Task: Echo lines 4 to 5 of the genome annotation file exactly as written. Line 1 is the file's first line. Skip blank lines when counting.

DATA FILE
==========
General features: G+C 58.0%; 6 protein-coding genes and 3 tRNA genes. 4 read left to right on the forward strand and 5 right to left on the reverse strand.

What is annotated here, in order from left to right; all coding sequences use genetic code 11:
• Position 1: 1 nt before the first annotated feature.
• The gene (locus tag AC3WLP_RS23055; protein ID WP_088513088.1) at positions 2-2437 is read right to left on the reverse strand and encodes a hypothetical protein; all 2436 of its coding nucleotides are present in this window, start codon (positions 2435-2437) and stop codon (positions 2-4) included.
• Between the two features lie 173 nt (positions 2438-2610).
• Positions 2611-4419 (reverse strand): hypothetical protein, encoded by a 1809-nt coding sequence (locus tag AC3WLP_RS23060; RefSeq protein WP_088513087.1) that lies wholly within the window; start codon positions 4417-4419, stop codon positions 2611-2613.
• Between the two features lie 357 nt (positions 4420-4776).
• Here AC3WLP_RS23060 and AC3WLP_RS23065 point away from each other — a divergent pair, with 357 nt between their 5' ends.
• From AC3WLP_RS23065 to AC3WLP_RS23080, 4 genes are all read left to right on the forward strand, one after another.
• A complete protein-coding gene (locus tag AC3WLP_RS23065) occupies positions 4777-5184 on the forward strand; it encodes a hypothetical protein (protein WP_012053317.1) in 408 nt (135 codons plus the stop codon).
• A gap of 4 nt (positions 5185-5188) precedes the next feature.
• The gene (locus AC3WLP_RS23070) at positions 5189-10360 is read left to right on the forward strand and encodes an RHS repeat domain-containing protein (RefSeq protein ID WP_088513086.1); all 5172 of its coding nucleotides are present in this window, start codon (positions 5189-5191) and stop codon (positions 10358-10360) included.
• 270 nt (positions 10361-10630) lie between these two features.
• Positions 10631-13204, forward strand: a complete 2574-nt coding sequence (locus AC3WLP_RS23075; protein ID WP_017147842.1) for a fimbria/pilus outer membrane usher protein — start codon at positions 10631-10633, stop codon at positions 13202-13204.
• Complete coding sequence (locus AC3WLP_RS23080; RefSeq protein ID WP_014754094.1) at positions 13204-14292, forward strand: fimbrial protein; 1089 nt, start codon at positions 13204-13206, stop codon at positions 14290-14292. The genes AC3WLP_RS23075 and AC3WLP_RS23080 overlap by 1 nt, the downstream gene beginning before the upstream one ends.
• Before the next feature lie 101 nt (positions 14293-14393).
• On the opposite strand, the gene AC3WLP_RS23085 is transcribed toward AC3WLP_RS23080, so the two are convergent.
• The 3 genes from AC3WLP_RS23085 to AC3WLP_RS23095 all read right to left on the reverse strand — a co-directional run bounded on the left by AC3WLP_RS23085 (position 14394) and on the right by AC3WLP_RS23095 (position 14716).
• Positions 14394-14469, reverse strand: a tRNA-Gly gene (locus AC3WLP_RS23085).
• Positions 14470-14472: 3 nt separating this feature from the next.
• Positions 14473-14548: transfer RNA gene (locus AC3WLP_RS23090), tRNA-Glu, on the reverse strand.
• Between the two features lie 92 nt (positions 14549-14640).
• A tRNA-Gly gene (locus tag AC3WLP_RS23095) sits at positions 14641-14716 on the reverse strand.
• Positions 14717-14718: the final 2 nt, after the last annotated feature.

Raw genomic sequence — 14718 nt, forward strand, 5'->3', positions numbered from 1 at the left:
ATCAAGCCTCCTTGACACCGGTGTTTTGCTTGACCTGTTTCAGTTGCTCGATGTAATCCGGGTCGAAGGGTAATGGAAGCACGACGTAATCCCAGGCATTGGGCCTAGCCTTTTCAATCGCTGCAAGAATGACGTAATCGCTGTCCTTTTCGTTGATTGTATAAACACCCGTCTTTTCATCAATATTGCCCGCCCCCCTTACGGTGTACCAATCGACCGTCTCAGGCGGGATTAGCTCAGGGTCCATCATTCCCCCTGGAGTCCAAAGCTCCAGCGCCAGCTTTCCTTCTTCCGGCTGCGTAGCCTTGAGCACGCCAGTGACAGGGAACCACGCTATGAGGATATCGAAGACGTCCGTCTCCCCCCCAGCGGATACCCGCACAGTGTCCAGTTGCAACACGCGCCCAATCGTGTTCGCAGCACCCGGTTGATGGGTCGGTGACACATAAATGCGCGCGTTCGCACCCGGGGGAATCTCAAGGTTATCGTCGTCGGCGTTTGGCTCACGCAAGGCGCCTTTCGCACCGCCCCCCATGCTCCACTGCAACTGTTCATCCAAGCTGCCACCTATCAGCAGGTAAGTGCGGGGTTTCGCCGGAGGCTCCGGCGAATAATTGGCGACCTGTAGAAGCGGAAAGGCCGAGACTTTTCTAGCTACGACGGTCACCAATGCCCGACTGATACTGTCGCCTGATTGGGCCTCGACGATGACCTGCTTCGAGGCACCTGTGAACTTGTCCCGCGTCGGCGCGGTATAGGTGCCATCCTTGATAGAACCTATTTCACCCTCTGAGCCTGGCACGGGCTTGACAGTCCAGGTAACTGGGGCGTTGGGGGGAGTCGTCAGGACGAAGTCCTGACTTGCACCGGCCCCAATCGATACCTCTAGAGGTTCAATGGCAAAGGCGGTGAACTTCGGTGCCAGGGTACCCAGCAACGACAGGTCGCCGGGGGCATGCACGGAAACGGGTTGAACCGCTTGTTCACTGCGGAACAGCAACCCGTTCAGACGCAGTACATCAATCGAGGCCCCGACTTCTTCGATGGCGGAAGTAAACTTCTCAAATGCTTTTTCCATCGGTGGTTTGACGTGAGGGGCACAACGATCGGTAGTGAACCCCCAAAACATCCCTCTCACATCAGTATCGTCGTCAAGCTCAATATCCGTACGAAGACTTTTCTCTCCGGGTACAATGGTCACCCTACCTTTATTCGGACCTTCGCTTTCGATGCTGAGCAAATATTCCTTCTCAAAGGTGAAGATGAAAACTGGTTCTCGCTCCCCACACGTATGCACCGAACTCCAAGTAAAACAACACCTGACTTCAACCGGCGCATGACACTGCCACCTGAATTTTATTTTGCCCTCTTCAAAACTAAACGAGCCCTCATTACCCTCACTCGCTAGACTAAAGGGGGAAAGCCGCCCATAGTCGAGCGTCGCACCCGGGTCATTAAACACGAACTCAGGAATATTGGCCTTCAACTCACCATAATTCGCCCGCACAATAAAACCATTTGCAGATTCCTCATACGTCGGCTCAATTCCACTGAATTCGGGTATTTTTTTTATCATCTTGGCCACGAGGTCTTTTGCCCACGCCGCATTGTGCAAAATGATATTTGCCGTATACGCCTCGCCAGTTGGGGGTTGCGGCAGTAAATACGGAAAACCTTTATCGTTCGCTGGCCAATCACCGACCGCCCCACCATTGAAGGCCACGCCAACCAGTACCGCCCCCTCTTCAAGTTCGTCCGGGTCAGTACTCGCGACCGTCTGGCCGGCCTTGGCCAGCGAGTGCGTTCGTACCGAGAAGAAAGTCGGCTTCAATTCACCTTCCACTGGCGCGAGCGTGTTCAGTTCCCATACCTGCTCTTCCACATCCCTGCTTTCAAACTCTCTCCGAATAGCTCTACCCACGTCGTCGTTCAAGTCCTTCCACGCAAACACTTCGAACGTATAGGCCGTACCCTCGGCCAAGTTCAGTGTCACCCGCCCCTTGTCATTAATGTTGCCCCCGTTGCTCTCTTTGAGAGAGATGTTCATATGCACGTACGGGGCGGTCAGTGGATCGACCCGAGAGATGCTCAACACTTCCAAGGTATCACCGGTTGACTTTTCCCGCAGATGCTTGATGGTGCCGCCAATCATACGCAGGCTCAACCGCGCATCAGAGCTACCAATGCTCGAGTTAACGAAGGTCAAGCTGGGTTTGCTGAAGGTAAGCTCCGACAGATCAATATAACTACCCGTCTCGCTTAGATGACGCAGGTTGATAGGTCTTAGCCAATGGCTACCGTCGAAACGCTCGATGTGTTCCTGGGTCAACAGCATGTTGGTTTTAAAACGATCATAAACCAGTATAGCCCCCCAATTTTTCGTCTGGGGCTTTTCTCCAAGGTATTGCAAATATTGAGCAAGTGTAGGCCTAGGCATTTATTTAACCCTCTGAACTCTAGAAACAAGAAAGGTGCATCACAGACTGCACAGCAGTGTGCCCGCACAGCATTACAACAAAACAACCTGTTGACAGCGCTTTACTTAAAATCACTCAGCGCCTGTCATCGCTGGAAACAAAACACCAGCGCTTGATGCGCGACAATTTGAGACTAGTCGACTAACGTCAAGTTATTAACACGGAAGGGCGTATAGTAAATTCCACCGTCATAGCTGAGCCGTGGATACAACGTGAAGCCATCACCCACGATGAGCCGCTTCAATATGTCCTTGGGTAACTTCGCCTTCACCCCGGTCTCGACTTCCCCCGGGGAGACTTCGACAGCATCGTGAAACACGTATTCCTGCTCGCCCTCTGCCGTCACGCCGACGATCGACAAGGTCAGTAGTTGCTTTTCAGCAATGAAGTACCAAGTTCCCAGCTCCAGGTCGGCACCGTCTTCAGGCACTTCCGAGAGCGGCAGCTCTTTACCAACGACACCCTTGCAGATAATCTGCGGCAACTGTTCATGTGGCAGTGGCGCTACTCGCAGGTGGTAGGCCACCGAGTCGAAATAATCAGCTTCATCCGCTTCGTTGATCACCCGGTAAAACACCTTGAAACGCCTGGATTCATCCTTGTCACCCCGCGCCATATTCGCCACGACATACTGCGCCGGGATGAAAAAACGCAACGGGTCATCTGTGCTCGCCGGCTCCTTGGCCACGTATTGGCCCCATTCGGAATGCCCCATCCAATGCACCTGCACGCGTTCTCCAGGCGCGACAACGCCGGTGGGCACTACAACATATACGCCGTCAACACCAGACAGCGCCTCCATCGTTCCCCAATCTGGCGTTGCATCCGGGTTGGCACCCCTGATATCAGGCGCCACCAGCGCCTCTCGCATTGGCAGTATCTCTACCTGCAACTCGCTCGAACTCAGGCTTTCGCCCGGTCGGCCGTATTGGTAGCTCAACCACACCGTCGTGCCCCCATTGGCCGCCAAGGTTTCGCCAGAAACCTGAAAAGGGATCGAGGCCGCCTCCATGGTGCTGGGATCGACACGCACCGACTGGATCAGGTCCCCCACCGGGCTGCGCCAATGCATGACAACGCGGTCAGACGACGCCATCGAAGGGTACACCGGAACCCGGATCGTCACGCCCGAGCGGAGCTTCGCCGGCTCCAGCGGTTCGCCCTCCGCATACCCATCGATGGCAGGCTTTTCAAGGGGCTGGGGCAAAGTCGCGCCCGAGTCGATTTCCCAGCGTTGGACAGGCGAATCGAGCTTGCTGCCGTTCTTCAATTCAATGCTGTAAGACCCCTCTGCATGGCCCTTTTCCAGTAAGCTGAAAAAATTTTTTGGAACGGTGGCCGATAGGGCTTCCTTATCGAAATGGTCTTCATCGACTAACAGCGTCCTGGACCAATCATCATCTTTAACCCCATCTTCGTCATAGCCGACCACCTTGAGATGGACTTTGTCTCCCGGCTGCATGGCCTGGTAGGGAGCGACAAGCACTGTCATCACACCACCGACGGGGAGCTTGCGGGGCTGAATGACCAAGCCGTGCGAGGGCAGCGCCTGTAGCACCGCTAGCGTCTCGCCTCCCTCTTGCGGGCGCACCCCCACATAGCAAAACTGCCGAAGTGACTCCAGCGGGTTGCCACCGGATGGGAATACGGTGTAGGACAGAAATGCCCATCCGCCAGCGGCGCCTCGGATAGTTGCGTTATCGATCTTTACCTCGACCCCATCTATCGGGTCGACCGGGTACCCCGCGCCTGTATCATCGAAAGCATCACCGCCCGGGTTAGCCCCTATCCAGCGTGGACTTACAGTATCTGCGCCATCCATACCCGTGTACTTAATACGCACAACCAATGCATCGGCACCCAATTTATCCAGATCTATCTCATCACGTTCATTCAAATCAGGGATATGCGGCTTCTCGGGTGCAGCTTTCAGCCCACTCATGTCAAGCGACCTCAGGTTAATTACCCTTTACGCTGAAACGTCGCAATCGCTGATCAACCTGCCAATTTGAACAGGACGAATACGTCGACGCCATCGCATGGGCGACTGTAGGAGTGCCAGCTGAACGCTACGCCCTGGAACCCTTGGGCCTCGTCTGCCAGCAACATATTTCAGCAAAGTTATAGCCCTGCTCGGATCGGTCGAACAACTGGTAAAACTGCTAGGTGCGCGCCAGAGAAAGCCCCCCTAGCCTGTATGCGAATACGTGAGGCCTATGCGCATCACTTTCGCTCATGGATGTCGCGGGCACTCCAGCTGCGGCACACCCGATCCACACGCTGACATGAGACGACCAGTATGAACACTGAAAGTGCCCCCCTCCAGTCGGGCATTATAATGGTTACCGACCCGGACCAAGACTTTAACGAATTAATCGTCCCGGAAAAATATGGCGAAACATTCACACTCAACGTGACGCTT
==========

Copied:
• The gene (locus tag AC3WLP_RS23055; protein ID WP_088513088.1) at positions 2-2437 is read right to left on the reverse strand and encodes a hypothetical protein; all 2436 of its coding nucleotides are present in this window, start codon (positions 2435-2437) and stop codon (positions 2-4) included.
• Between the two features lie 173 nt (positions 2438-2610).